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Why did Eisenhower damage the civil rights movement?

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Introduction

Katy Fullilove 29/11/05 Why did Eisenhower damage the civil rights movement? Eisenhower's evolutionary approach was the main factor which damaged the civil rights movement; it caused a relative standstill. He did not carry through the momentum brought about by Truman, thus many potential developments were not made. On the other hand, some progress was made in the civil rights movement due to Eisenhower. His first significant action was to appoint liberal Southern Republican, Earl Warren, as a Supreme Court judge. In the BROWN v. ...read more.

Middle

are concerned about is to see that their sweet little girls are not required to sit in school alongside some big overgrown Negroes'1. Eisenhower took the evolutionary approach; he believed that forcing the issue would only cause more hostility, damaging America's society. His second significant action was intervention at the High School in Little Rock, Arkansas (1957). Governor Orville Faubus of Arkansas stationed the National Guard around the school to keep nine black students out. He used force to challenge federal law, resulting in federal troops being ordered in by Eisenhower. ...read more.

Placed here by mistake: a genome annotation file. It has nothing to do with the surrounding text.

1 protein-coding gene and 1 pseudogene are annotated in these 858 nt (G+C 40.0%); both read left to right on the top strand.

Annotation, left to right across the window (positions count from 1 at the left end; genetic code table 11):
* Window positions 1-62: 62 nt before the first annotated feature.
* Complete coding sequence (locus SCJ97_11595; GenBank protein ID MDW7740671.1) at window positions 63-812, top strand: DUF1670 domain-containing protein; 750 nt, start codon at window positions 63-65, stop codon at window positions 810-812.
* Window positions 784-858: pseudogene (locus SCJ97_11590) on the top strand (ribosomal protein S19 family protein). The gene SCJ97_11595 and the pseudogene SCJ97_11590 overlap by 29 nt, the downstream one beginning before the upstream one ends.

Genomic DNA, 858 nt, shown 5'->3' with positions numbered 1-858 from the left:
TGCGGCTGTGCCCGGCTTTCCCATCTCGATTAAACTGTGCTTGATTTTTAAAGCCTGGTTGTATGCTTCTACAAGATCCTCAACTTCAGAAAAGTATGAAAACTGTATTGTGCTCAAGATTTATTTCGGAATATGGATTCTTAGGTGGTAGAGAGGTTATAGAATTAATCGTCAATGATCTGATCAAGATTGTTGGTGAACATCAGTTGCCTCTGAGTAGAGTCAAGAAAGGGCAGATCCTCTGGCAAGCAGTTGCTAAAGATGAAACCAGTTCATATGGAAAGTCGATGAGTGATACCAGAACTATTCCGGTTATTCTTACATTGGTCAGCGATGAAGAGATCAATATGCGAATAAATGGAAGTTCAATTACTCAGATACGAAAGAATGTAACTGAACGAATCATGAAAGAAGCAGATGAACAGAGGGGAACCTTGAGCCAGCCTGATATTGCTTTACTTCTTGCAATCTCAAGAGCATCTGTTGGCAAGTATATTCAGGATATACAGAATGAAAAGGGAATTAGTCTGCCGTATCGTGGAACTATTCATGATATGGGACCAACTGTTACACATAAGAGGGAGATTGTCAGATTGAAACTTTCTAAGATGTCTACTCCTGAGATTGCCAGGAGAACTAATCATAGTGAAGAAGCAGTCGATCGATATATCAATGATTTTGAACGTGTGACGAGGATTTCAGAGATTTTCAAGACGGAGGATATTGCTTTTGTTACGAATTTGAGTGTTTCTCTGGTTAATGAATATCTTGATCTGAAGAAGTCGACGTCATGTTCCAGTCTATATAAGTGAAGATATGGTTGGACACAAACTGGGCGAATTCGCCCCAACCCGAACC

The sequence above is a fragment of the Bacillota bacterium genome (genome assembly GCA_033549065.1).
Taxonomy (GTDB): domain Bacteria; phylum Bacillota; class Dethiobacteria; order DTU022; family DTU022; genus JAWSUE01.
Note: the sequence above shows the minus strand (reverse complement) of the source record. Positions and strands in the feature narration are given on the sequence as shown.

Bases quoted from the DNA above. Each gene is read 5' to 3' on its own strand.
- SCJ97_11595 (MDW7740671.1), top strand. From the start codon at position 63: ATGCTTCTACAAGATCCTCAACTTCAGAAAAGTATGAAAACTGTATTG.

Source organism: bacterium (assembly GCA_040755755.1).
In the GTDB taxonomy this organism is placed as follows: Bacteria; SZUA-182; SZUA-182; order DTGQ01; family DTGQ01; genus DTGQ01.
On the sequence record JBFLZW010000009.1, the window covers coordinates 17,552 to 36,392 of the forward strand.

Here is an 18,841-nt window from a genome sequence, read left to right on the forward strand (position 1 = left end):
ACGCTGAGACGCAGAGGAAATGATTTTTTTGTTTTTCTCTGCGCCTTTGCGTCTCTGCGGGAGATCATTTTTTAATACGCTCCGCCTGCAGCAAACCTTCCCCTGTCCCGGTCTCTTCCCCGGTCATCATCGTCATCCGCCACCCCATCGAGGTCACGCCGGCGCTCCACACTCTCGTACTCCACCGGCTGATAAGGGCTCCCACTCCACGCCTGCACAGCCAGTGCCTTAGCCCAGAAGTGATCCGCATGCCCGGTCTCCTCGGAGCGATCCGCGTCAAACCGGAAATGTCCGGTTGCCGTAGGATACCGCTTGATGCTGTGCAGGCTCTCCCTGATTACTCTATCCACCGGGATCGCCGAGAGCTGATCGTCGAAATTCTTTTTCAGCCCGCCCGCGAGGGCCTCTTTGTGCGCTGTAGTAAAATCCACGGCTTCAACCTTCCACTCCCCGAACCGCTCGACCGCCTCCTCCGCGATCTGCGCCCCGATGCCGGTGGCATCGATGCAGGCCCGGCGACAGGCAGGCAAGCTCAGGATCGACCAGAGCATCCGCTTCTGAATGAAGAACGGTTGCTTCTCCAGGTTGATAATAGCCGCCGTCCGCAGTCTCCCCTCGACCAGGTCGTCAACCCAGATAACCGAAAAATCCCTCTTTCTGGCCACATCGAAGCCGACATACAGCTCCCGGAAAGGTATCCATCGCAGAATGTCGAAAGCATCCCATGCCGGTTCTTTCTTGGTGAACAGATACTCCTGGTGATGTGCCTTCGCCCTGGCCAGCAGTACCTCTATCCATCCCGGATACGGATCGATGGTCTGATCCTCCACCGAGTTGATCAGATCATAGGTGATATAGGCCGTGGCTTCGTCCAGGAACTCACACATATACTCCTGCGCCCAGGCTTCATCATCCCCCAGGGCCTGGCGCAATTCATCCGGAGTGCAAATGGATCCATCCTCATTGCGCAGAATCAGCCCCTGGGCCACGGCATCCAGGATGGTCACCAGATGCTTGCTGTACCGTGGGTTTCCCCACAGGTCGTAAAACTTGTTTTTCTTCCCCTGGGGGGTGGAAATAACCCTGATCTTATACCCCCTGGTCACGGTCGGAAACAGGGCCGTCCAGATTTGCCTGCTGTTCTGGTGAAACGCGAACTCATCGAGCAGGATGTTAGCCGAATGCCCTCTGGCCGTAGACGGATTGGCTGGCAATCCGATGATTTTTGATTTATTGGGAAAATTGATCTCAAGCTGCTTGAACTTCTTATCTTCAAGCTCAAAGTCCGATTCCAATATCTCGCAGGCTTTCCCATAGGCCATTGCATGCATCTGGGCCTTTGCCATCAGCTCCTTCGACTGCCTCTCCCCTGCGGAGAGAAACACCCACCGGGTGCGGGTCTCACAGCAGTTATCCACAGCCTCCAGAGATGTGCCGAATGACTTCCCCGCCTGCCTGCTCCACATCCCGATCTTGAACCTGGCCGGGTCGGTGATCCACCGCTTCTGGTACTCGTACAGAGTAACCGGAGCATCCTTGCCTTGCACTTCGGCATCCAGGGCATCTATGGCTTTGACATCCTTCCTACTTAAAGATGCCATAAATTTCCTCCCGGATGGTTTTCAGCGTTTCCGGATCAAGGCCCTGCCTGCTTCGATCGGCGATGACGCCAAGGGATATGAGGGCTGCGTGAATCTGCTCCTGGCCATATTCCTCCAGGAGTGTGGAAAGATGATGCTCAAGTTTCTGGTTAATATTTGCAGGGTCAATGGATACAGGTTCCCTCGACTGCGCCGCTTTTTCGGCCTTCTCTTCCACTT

Conclusion

Eisenhower said that 'there were certain phrases' that he 'did not completely understand' and made no effort to keep it intact. In conclusion, Eisenhower's lack of involvement (as seen in BROWN) and perseverance (as with the bill) was the main reason why he was damaging to the civil rights movement. Truman had given the civil rights movement momentum and Eisenhower made no attempt to sustain it, thus damaging it. Any additions that he made to the civil rights movement were accidental, such as the appointing of Earl Warren, or forced by others, such as Little Rock. 1 Race Relations in the USA since 1900, by Vivienne Sanders, page 66 ?? ?? ?? ?? ...read more.

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